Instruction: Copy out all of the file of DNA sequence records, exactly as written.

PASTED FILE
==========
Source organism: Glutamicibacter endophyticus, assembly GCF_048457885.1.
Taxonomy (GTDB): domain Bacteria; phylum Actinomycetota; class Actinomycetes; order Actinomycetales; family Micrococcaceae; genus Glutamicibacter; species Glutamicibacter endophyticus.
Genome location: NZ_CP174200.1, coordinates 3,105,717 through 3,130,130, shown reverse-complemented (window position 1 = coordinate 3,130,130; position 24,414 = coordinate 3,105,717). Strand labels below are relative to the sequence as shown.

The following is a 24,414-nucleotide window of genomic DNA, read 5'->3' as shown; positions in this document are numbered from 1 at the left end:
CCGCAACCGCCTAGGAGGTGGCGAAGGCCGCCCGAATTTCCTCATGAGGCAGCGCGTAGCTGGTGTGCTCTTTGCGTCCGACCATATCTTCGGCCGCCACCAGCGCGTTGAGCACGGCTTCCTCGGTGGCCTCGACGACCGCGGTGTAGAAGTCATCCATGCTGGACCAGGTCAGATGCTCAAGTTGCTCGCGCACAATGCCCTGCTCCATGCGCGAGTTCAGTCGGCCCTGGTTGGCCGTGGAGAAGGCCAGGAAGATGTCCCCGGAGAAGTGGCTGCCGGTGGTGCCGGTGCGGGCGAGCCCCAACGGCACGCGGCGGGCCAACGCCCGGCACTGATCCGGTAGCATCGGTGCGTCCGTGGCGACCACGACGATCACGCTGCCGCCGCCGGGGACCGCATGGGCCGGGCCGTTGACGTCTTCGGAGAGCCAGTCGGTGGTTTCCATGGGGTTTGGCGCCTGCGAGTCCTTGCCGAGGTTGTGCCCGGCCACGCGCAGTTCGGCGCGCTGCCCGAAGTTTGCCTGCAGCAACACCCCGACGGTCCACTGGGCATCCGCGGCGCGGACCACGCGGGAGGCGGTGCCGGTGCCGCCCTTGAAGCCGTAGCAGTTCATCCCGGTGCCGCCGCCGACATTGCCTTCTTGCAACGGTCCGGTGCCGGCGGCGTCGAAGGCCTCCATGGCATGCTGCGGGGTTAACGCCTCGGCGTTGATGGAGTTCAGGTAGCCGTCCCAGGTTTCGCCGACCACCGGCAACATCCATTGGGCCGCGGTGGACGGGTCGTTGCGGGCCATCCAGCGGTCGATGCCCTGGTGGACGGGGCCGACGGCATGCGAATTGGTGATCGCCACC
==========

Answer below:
Source organism: Glutamicibacter endophyticus, assembly GCF_048457885.1.
Taxonomy (GTDB): domain Bacteria; phylum Actinomycetota; class Actinomycetes; order Actinomycetales; family Micrococcaceae; genus Glutamicibacter; species Glutamicibacter endophyticus.
Genome location: NZ_CP174200.1, coordinates 3,105,717 through 3,130,130, shown reverse-complemented (window position 1 = coordinate 3,130,130; position 24,414 = coordinate 3,105,717). Strand labels below are relative to the sequence as shown.

The following is a 24,414-nucleotide window of genomic DNA, read 5'->3' as shown; positions in this document are numbered from 1 at the left end:
CCGCAACCGCCTAGGAGGTGGCGAAGGCCGCCCGAATTTCCTCATGAGGCAGCGCGTAGCTGGTGTGCTCTTTGCGTCCGACCATATCTTCGGCCGCCACCAGCGCGTTGAGCACGGCTTCCTCGGTGGCCTCGACGACCGCGGTGTAGAAGTCATCCATGCTGGACCAGGTCAGATGCTCAAGTTGCTCGCGCACAATGCCCTGCTCCATGCGCGAGTTCAGTCGGCCCTGGTTGGCCGTGGAGAAGGCCAGGAAGATGTCCCCGGAGAAGTGGCTGCCGGTGGTGCCGGTGCGGGCGAGCCCCAACGGCACGCGGCGGGCCAACGCCCGGCACTGATCCGGTAGCATCGGTGCGTCCGTGGCGACCACGACGATCACGCTGCCGCCGCCGGGGACCGCATGGGCCGGGCCGTTGACGTCTTCGGAGAGCCAGTCGGTGGTTTCCATGGGGTTTGGCGCCTGCGAGTCCTTGCCGAGGTTGTGCCCGGCCACGCGCAGTTCGGCGCGCTGCCCGAAGTTTGCCTGCAGCAACACCCCGACGGTCCACTGGGCATCCGCGGCGCGGACCACGCGGGAGGCGGTGCCGGTGCCGCCCTTGAAGCCGTAGCAGTTCATCCCGGTGCCGCCGCCGACATTGCCTTCTTGCAACGGTCCGGTGCCGGCGGCGTCGAAGGCCTCCATGGCATGCTGCGGGGTTAACGCCTCGGCGTTGATGGAGTTCAGGTAGCCGTCCCAGGTTTCGCCGACCACCGGCAACATCCATTGGGCCGCGGTGGACGGGTCGTTGCGGGCCATCCAGCGGTCGATGCCCTGGTGGACGGGGCCGACGGCATGCGAATTGGTGATCGCCACC